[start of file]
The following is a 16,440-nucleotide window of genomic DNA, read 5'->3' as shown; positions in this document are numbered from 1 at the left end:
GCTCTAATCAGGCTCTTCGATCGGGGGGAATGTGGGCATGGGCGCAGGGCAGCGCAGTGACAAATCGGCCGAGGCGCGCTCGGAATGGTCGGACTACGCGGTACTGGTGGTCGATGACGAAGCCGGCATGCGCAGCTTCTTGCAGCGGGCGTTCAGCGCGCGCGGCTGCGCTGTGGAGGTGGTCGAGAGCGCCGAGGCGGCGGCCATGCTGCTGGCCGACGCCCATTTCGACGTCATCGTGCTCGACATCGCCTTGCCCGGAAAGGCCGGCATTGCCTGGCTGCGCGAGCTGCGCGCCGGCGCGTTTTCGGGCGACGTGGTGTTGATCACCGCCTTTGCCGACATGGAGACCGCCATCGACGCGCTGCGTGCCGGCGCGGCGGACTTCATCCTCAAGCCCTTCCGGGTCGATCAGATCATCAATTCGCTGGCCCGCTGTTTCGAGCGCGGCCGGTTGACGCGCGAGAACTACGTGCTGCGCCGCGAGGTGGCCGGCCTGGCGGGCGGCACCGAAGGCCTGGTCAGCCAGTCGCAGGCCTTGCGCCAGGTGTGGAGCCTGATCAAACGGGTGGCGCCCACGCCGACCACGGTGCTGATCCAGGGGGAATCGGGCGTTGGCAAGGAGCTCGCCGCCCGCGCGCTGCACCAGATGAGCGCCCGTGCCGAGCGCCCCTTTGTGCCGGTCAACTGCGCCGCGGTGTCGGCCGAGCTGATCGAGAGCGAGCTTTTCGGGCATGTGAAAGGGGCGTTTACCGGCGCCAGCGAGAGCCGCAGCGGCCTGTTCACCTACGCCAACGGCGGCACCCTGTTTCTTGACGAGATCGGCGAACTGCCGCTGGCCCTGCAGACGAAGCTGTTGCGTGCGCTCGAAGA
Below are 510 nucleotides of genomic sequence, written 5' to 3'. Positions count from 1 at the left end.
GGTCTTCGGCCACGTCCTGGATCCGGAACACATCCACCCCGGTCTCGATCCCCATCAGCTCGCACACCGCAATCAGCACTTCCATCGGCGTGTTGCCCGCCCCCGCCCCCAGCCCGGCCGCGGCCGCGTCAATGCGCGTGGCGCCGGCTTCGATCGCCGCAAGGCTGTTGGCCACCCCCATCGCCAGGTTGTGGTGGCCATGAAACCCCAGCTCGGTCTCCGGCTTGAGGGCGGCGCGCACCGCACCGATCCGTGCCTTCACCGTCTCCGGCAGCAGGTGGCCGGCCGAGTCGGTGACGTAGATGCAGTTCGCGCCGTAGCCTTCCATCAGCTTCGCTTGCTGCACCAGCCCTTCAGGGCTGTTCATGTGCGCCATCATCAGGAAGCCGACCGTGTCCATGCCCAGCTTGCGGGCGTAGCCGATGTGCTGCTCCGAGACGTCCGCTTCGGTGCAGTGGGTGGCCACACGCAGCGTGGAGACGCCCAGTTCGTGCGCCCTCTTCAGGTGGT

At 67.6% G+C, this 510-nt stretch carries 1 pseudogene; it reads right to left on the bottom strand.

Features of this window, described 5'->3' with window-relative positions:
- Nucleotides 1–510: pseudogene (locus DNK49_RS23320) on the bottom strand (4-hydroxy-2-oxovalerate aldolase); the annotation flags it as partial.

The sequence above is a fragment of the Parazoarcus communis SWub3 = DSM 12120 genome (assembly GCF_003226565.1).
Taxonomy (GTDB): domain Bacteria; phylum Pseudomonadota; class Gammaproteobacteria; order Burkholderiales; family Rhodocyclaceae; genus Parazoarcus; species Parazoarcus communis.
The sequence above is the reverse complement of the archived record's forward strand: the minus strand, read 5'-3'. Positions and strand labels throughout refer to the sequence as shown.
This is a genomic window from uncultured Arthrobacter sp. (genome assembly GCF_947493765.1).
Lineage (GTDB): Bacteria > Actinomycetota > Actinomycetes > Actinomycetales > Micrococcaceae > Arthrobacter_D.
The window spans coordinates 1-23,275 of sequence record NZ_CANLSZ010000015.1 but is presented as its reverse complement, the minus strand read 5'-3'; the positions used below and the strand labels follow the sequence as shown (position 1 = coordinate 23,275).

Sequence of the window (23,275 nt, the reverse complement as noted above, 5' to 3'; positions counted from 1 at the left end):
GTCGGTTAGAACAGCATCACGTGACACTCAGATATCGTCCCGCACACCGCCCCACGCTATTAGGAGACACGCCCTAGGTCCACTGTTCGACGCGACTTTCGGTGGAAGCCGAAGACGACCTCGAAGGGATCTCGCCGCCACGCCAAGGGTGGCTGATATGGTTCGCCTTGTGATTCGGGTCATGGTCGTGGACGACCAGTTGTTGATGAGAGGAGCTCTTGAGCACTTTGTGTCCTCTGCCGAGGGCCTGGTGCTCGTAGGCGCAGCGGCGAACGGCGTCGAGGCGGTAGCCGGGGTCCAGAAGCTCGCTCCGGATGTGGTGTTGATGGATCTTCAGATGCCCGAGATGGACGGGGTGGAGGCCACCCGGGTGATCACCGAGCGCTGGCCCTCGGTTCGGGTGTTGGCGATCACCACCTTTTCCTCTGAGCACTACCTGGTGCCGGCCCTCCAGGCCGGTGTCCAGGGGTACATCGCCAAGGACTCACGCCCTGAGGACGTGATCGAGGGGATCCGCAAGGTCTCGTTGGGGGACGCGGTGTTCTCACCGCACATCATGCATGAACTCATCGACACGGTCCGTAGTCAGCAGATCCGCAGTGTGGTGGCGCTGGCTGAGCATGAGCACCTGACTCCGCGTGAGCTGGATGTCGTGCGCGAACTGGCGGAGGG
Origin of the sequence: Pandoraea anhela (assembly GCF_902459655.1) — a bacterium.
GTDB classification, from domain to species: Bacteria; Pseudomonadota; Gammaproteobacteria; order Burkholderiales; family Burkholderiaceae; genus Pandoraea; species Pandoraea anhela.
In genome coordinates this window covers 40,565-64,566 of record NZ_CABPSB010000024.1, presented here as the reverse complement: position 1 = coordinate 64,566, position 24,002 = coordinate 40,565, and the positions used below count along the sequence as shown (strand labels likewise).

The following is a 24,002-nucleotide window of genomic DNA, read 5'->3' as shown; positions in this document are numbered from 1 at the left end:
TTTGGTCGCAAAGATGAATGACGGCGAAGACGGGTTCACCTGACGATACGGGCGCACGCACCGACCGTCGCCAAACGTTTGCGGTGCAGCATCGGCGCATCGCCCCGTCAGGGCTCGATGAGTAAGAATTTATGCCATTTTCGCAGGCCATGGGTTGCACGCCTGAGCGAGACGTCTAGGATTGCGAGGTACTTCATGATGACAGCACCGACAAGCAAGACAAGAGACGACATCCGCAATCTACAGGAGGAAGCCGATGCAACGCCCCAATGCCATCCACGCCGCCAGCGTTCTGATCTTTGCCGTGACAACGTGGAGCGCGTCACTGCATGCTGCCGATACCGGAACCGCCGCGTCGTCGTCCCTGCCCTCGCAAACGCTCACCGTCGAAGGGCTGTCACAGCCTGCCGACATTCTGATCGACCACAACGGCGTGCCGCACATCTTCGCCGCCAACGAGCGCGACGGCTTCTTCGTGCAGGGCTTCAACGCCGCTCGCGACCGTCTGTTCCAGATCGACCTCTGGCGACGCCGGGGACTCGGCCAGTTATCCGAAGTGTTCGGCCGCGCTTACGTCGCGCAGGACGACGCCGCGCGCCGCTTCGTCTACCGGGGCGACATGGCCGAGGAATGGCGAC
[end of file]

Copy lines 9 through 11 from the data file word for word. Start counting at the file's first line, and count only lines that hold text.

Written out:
Taxonomy (GTDB): domain Bacteria; phylum Pseudomonadota; class Gammaproteobacteria; order Burkholderiales; family Rhodocyclaceae; genus Parazoarcus; species Parazoarcus communis.
The sequence above is the reverse complement of the archived record's forward strand: the minus strand, read 5'-3'. Positions and strand labels throughout refer to the sequence as shown.
This is a genomic window from uncultured Arthrobacter sp. (genome assembly GCF_947493765.1).